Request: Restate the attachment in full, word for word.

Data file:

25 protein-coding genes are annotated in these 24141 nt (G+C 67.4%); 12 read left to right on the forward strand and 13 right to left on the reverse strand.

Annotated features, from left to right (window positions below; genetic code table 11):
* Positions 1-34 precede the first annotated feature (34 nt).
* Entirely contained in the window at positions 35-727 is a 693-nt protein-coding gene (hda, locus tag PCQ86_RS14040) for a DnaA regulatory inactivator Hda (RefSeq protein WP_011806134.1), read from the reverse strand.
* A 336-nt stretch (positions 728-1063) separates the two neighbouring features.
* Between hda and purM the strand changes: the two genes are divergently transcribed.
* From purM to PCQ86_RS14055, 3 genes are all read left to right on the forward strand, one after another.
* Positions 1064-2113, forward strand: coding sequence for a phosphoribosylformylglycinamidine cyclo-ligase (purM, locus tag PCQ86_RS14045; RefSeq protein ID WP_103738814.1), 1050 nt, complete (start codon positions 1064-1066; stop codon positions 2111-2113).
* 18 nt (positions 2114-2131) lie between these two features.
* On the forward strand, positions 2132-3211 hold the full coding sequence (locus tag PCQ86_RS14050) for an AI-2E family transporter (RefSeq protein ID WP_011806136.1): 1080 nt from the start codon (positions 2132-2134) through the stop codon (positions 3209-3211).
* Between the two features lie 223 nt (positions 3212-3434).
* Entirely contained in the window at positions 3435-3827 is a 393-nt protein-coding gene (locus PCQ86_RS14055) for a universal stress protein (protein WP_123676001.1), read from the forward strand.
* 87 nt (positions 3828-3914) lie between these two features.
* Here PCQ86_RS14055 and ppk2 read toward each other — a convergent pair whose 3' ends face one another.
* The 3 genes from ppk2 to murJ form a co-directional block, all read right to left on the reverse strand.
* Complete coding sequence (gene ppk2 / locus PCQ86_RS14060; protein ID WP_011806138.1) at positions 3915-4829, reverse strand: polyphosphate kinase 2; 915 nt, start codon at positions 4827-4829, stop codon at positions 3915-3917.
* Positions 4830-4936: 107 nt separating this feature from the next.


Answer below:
25 protein-coding genes are annotated in these 24141 nt (G+C 67.4%); 12 read left to right on the forward strand and 13 right to left on the reverse strand.

Annotated features, from left to right (window positions below; genetic code table 11):
* Positions 1-34 precede the first annotated feature (34 nt).
* Entirely contained in the window at positions 35-727 is a 693-nt protein-coding gene (hda, locus tag PCQ86_RS14040) for a DnaA regulatory inactivator Hda (RefSeq protein WP_011806134.1), read from the reverse strand.
* A 336-nt stretch (positions 728-1063) separates the two neighbouring features.
* Between hda and purM the strand changes: the two genes are divergently transcribed.
* From purM to PCQ86_RS14055, 3 genes are all read left to right on the forward strand, one after another.
* Positions 1064-2113, forward strand: coding sequence for a phosphoribosylformylglycinamidine cyclo-ligase (purM, locus tag PCQ86_RS14045; RefSeq protein ID WP_103738814.1), 1050 nt, complete (start codon positions 1064-1066; stop codon positions 2111-2113).
* 18 nt (positions 2114-2131) lie between these two features.
* On the forward strand, positions 2132-3211 hold the full coding sequence (locus tag PCQ86_RS14050) for an AI-2E family transporter (RefSeq protein ID WP_011806136.1): 1080 nt from the start codon (positions 2132-2134) through the stop codon (positions 3209-3211).
* Between the two features lie 223 nt (positions 3212-3434).
* Entirely contained in the window at positions 3435-3827 is a 393-nt protein-coding gene (locus PCQ86_RS14055) for a universal stress protein (protein WP_123676001.1), read from the forward strand.
* 87 nt (positions 3828-3914) lie between these two features.
* Here PCQ86_RS14055 and ppk2 read toward each other — a convergent pair whose 3' ends face one another.
* The 3 genes from ppk2 to murJ form a co-directional block, all read right to left on the reverse strand.
* Complete coding sequence (gene ppk2 / locus PCQ86_RS14060; protein ID WP_011806138.1) at positions 3915-4829, reverse strand: polyphosphate kinase 2; 915 nt, start codon at positions 4827-4829, stop codon at positions 3915-3917.
* Positions 4830-4936: 107 nt separating this feature from the next.